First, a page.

Months after the allegations surfaced, the ANC Gauteng provincial executive committee (PEC) has decided to refer former Gauteng health MEC Bandile Masuku and suspended presidential spokesperson Khusela Diko to the party’s provincial disciplinary committee to face charges related to controversial PPE contracts awarded to Diko’s husband, Thandisizwe Diko.
“The PEC decided that comrade Bandile Masuku and comrade Khusela Diko should be referred to the provincial disciplinary committee of the ANC,” said ANC Gauteng Treasurer Parks Tau on Wednesday after a late-night PEC meeting on Tuesday.
“In order to protect the integrity of the ANC and of the affected comrades, the PEC further decided that comrade Bandile and comrade Khusela should step aside from organisational activities pending the finalisation of the disciplinary process,” he added.
The decision to charge Masuku and Diko, both PEC members, and suspend them from participating in ANC activities comes after the party’s national executive committee (NEC) adopted the line pushed by President Cyril Ramaphosa that members facing corruption allegations should step aside.
While the action taken against the pair appears in line with the party’s attempts to clean up its image, it also highlights the pitfalls and inconsistencies in the ANC’s new approach.
The PEC met in September to consider a provincial integrity commission report, which reportedly said the pair should step aside from their elected positions in the party.
At that meeting, the PEC appeared divided and decided Masuku, his wife Loyiso Masuku, who is an MMC in Johannesburg, and Diko should remain on special leave while the provincial working committee (PWC) attempted to fill the gaps in the integrity commission’s report, said to have been inconsistent and lacking in detail.
Allegations against Loyiso Masuku could not be substantiated and she can return to work, said the party on Thursday.
ANC Gauteng provincial chairperson Panyaza Lesufi said the PEC had now decided to act on the basis of both the working committee and integrity commission reports.
The party also noted Premier David Makhura’s decision to sack Masuku on the basis of a Special Investigating Unit (SIU) report, which found he failed to exercise administrative oversight regarding the PPE contracts.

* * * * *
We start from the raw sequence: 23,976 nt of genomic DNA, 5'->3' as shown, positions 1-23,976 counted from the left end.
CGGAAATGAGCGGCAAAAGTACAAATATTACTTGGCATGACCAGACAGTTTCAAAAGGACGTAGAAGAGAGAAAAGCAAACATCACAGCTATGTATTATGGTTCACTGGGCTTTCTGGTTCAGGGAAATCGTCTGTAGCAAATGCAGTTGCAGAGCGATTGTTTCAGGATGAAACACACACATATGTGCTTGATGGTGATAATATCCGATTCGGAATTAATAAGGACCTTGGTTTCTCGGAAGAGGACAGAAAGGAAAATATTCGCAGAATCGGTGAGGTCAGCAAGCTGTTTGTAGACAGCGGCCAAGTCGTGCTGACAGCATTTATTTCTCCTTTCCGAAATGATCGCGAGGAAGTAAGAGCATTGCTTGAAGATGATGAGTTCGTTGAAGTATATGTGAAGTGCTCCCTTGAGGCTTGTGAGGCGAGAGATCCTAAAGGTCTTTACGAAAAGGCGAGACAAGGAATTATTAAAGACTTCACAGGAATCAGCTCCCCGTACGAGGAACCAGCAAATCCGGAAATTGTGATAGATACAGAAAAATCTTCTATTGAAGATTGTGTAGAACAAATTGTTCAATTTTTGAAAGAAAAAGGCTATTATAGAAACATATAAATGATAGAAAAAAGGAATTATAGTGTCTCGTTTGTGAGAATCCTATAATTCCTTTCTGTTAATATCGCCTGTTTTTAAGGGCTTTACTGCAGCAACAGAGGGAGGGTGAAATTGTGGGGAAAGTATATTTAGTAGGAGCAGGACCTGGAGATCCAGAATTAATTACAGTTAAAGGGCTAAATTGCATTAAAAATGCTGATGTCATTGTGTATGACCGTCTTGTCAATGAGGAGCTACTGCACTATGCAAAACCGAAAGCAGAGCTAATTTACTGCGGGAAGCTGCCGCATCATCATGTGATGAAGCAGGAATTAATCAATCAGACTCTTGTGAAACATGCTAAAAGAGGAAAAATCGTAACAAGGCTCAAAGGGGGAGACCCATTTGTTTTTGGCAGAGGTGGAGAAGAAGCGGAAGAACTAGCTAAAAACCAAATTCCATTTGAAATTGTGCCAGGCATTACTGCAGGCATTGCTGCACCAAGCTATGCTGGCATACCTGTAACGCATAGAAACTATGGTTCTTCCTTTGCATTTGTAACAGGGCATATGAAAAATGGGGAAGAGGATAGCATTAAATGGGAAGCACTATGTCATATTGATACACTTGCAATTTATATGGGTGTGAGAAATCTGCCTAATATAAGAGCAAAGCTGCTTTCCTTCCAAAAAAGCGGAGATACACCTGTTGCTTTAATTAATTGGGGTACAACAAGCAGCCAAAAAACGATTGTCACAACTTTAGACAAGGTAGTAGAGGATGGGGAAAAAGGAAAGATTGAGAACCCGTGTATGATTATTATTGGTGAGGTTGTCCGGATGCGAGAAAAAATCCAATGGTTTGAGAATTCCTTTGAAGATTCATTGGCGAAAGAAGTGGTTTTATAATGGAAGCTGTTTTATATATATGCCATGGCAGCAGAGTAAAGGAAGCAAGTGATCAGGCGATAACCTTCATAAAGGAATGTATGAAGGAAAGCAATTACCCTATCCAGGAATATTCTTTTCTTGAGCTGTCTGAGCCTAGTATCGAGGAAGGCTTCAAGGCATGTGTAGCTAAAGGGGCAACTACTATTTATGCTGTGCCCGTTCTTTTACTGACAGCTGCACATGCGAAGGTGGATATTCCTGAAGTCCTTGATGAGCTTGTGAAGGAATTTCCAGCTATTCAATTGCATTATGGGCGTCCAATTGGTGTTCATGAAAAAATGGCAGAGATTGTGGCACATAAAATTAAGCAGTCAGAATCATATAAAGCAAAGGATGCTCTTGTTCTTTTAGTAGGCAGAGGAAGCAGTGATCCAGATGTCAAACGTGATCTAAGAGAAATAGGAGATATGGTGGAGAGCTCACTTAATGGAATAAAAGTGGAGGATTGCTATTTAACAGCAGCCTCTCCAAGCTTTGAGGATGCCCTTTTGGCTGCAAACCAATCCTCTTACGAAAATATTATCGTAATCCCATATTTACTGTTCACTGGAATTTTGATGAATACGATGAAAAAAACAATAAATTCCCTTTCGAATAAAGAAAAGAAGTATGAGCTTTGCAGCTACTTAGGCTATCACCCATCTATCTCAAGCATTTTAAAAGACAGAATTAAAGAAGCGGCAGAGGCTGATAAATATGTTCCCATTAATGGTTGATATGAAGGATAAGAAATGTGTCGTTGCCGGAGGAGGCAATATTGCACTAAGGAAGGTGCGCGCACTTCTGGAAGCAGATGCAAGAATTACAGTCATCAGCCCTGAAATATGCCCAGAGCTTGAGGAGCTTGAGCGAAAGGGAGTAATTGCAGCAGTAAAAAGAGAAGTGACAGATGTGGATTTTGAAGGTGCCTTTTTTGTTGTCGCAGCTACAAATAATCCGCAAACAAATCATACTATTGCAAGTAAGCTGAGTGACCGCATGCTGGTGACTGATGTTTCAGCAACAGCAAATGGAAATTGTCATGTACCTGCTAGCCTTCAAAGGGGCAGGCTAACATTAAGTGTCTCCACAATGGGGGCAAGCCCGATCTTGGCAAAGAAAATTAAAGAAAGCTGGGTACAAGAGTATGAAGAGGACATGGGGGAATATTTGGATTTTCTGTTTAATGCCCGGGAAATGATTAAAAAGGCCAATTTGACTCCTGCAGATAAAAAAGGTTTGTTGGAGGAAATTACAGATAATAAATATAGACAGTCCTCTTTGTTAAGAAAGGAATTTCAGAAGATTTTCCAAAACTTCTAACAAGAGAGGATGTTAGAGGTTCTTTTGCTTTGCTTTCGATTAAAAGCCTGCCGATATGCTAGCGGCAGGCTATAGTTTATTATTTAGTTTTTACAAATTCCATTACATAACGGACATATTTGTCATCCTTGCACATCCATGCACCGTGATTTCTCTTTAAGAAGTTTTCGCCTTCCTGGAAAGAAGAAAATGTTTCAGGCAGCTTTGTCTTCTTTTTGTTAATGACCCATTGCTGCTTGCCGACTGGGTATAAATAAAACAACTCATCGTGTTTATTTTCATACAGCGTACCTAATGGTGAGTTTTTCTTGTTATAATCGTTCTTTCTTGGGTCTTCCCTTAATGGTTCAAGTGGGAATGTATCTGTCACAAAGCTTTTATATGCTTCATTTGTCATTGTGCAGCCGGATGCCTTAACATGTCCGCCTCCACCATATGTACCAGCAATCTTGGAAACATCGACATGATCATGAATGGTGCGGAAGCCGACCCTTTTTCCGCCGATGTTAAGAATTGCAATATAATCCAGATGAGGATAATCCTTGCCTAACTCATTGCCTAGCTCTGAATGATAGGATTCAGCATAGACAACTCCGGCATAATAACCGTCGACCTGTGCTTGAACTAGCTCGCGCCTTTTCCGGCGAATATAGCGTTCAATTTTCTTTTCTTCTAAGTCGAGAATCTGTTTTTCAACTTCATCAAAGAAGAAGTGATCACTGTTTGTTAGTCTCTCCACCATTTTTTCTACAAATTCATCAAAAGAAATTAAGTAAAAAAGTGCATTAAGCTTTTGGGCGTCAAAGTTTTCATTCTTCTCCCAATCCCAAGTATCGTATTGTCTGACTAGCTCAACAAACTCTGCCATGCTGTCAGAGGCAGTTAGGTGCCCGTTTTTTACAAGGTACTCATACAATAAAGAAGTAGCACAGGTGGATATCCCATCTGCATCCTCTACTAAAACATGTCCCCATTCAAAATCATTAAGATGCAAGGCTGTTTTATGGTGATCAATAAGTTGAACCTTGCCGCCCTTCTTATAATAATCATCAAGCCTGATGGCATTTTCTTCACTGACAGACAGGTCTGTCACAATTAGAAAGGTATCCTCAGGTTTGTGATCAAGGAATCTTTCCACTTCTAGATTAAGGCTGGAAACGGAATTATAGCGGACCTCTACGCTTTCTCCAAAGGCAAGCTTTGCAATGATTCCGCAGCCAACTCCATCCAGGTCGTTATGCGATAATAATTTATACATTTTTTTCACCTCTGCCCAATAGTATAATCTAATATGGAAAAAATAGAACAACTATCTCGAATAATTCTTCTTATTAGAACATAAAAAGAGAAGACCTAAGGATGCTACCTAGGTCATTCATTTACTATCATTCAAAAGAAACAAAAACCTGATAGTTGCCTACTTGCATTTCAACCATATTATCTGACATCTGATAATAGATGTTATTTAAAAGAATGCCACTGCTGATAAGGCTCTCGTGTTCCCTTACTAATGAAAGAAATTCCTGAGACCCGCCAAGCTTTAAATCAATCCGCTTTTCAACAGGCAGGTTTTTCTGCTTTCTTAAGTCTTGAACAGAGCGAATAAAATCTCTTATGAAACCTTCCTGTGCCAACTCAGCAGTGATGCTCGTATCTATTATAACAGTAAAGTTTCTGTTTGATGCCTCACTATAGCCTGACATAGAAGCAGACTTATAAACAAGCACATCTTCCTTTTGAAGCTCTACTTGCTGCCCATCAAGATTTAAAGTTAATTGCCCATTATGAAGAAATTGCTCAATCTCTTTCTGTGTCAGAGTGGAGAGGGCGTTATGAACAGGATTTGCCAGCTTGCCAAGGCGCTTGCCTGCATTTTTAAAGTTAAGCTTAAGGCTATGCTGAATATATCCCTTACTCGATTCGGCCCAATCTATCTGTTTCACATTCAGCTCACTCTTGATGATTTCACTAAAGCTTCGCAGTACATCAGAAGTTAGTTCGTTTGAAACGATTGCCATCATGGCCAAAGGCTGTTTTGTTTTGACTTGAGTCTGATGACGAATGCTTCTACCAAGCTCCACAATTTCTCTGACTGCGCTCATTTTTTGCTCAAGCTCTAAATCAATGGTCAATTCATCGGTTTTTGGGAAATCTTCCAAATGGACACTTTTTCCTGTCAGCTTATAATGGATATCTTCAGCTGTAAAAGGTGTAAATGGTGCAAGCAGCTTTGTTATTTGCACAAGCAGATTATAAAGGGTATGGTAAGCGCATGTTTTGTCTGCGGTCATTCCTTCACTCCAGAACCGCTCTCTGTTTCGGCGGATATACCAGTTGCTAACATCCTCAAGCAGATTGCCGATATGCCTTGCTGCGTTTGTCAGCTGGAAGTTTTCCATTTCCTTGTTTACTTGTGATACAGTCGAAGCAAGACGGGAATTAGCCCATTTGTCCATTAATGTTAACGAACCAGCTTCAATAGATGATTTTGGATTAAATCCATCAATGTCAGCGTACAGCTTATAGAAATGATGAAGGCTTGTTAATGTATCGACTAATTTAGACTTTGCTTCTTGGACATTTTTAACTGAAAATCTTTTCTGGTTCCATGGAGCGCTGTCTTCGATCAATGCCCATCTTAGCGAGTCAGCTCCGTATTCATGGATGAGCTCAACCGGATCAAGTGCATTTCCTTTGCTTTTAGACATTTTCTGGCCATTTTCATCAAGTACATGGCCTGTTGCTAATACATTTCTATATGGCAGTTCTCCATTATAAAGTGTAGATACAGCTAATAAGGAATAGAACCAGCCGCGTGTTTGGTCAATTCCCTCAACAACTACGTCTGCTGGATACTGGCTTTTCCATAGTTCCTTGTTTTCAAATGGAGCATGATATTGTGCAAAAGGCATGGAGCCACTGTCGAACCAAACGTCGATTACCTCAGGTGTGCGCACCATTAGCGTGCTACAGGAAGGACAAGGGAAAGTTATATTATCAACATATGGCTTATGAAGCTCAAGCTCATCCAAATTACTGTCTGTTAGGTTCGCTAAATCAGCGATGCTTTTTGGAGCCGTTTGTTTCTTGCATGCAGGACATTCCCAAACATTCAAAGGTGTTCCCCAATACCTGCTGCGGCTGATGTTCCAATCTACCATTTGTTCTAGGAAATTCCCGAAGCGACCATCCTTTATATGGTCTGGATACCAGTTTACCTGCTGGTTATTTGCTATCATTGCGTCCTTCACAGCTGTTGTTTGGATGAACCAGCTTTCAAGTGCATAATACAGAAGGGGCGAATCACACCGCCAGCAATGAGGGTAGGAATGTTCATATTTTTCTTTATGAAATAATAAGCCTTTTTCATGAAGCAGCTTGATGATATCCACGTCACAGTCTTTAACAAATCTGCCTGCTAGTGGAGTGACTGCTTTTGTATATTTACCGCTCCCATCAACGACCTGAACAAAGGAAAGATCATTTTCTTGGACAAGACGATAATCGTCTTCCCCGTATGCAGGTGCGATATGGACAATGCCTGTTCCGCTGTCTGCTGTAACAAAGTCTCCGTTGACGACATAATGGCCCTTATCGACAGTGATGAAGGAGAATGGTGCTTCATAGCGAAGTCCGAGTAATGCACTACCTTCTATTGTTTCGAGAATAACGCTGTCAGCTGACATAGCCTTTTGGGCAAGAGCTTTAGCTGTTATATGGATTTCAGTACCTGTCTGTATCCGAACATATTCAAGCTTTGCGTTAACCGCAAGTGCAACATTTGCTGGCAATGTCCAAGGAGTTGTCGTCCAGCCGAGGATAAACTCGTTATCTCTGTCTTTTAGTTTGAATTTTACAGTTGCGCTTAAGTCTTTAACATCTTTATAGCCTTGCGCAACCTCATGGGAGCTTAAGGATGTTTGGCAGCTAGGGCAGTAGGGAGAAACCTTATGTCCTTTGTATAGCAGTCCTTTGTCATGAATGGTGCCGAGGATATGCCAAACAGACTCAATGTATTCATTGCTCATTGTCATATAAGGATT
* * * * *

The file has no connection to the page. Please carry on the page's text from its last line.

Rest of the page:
The role of the ANC’s provincial and national integrity commissions are at the centre of the party’s attempts to act against comrades facing allegations of corruption or maladministration, but they are under-resourced and their recommendations are not binding.
In the case regarding Masuku and Diko, which has the potential to divide the party in the province, it appears the ANC is playing it safe by using the disciplinary committee process, which has recently taken a back seat to the integrity commission, but has clear guidelines under the party’s constitution.
The implementation of the NEC’s resolution that party members charged with corruption must step aside appears ad hoc at best. MP Bongani Bongo, who faces criminal charges in the Cape Town Magistrates’ Court, has refused to budge and continues to head Parliament’s portfolio committee on home affairs.
On Tuesday, Tau emphasised that the party must adhere to its constitution when disciplining its members. The PEC is still drafting the specific charges against Masuku and Diko and has not yet set a date for their disciplinary hearings.
“If there’s criticism around our rules, we have to take those into account and only the conference of the ANC can amend the constitution, but we can’t change the rules along the way,” he said.
Masuku has indicated he plans to go to court to challenge the SIU report that led to his removal as Gauteng health MEC and Tau suggested the party must tread carefully, saying “you don’t want to skip a step of your own organisation”.
Masuku commissioned his own investigation into the allegations against him and the report, compiled by investigator Paul O’Sullivan, cleared him of wrongdoing. The ANC’s Gauteng leaders said they had only considered party and state investigations.
The ANC is seeking a legal opinion on how members accused of corruption should be asked to step aside and Lesufi said that there was an urgent need to develop “the guidelines – who must step aside, when, how”, which he said would be discussed at the party’s next policy conference.
Many leadership positions in the Gauteng health department are vacant following the recent PPE allegations and the provincial ANC said it wants Makhura to appoint a new health MEC immediately.
The premier had said he would not appoint a replacement until the SIU investigation is finalised and he would “gladly” reappoint Masuku if he was cleared of corruption allegations.
Tau said, “The PEC is concerned that for more than a decade this department has had persistent structural and institutional weaknesses that have led to some of these problems that we’re experiencing, including corruption and maladministration.”
Four former Gauteng health officials appeared in court on Thursday on charges related to R1.2-billion in alleged corruption, dating back to 2007 under former MEC Brian Hlongwa’s leadership.
Responding to the allegations and speculation over his possible arrest, Hlongwa told News24, “We are talking about something that happened 13 years ago. Why must I be arrested? I have nothing to say.” DM
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